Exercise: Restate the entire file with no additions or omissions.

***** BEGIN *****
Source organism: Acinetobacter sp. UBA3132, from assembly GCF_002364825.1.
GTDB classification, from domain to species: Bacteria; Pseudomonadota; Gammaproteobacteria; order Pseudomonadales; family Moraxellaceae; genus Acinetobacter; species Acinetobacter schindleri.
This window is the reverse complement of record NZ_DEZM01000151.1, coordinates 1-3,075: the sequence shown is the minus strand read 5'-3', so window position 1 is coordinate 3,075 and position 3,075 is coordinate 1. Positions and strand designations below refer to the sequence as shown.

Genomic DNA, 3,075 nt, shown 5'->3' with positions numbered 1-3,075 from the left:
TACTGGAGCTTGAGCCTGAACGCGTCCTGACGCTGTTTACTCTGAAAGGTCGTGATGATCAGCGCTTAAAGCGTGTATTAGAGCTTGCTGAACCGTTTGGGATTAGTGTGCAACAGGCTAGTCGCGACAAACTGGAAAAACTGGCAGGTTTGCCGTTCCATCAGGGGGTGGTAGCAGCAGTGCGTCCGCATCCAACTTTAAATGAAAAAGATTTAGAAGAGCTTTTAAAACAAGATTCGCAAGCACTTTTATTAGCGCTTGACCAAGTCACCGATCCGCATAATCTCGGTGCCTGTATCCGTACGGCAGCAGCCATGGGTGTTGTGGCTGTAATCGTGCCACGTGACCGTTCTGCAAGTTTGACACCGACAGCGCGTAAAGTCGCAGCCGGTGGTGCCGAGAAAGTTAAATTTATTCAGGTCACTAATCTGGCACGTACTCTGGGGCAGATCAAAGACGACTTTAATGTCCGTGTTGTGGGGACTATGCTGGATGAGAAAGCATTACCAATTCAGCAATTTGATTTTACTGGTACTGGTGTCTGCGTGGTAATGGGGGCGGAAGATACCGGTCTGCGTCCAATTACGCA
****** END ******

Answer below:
Source organism: Acinetobacter sp. UBA3132, from assembly GCF_002364825.1.
GTDB classification, from domain to species: Bacteria; Pseudomonadota; Gammaproteobacteria; order Pseudomonadales; family Moraxellaceae; genus Acinetobacter; species Acinetobacter schindleri.
This window is the reverse complement of record NZ_DEZM01000151.1, coordinates 1-3,075: the sequence shown is the minus strand read 5'-3', so window position 1 is coordinate 3,075 and position 3,075 is coordinate 1. Positions and strand designations below refer to the sequence as shown.

Genomic DNA, 3,075 nt, shown 5'->3' with positions numbered 1-3,075 from the left:
TACTGGAGCTTGAGCCTGAACGCGTCCTGACGCTGTTTACTCTGAAAGGTCGTGATGATCAGCGCTTAAAGCGTGTATTAGAGCTTGCTGAACCGTTTGGGATTAGTGTGCAACAGGCTAGTCGCGACAAACTGGAAAAACTGGCAGGTTTGCCGTTCCATCAGGGGGTGGTAGCAGCAGTGCGTCCGCATCCAACTTTAAATGAAAAAGATTTAGAAGAGCTTTTAAAACAAGATTCGCAAGCACTTTTATTAGCGCTTGACCAAGTCACCGATCCGCATAATCTCGGTGCCTGTATCCGTACGGCAGCAGCCATGGGTGTTGTGGCTGTAATCGTGCCACGTGACCGTTCTGCAAGTTTGACACCGACAGCGCGTAAAGTCGCAGCCGGTGGTGCCGAGAAAGTTAAATTTATTCAGGTCACTAATCTGGCACGTACTCTGGGGCAGATCAAAGACGACTTTAATGTCCGTGTTGTGGGGACTATGCTGGATGAGAAAGCATTACCAATTCAGCAATTTGATTTTACTGGTACTGGTGTCTGCGTGGTAATGGGGGCGGAAGATACCGGTCTGCGTCCAATTACGCA